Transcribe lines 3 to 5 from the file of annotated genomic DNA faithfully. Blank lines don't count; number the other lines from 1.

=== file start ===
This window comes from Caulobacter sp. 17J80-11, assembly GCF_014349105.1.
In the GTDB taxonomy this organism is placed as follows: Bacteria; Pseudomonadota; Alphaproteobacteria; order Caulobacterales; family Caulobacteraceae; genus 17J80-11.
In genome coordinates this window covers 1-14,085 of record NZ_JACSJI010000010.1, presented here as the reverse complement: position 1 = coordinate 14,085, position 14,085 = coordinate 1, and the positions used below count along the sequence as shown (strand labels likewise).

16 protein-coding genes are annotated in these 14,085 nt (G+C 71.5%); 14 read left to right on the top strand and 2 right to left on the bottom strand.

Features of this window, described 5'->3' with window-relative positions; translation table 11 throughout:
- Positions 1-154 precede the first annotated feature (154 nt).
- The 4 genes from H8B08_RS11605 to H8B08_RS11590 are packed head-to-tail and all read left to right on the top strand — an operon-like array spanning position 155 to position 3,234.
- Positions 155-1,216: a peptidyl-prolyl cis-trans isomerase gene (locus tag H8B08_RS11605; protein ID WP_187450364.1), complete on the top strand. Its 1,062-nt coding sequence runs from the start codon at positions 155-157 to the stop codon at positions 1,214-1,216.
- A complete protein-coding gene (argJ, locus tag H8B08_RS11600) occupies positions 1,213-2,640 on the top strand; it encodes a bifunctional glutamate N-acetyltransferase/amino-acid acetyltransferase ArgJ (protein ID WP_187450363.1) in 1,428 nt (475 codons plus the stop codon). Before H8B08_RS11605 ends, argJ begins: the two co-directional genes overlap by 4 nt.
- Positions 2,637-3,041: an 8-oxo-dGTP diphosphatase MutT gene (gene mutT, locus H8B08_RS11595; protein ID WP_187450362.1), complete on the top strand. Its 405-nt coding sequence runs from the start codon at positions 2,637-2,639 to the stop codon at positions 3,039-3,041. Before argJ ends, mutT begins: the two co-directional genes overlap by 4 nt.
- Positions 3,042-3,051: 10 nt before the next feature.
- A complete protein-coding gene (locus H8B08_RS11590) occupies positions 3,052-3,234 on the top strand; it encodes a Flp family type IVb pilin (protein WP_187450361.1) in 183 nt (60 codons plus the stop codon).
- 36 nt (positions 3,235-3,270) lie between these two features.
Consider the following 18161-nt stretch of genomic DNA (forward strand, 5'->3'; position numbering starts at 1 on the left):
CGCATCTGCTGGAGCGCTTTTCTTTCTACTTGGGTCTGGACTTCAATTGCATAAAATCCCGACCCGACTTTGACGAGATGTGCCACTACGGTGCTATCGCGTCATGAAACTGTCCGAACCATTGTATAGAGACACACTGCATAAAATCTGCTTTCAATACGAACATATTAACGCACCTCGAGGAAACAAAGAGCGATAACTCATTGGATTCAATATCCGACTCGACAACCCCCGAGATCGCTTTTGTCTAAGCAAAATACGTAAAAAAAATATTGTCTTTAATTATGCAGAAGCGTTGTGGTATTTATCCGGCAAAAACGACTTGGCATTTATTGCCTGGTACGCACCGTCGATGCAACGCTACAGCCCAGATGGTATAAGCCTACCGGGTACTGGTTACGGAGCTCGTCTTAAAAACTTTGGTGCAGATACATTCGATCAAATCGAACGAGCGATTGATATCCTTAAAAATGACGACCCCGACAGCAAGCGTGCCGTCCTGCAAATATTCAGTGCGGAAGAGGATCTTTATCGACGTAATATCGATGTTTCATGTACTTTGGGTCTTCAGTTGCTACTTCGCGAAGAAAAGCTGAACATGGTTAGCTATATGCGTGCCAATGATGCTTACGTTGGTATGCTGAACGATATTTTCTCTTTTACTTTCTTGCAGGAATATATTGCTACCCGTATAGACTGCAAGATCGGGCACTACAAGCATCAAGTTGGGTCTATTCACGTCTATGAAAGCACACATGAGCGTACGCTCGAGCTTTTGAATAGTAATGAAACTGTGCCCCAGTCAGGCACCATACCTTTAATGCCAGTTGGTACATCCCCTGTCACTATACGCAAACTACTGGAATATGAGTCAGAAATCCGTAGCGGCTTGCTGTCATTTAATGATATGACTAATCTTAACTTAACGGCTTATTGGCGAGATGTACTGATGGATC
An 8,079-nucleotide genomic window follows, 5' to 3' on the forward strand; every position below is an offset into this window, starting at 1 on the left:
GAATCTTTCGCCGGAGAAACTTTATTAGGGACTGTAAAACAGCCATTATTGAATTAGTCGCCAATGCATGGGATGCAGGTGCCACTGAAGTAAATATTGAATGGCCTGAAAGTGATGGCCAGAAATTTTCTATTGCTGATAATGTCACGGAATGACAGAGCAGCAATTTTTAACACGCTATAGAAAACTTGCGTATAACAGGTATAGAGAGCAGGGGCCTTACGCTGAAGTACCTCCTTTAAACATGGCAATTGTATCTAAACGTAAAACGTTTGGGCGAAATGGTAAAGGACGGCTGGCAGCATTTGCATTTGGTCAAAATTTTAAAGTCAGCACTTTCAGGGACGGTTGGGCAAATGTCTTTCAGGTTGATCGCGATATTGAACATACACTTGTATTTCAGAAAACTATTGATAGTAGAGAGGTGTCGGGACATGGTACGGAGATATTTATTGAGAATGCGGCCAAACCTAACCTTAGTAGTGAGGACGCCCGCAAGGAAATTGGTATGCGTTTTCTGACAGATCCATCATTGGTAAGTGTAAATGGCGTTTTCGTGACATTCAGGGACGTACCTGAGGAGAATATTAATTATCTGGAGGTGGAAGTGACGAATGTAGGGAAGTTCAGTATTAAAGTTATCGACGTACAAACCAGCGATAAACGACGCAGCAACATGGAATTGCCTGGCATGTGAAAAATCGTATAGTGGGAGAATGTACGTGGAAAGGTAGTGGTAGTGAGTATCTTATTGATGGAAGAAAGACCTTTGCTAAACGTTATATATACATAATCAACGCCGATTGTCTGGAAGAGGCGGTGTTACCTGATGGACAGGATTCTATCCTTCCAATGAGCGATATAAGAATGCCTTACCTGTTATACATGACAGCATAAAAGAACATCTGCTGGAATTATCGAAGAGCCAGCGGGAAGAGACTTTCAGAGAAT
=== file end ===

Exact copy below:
In genome coordinates this window covers 1-14,085 of record NZ_JACSJI010000010.1, presented here as the reverse complement: position 1 = coordinate 14,085, position 14,085 = coordinate 1, and the positions used below count along the sequence as shown (strand labels likewise).

16 protein-coding genes are annotated in these 14,085 nt (G+C 71.5%); 14 read left to right on the top strand and 2 right to left on the bottom strand.

Features of this window, described 5'->3' with window-relative positions; translation table 11 throughout: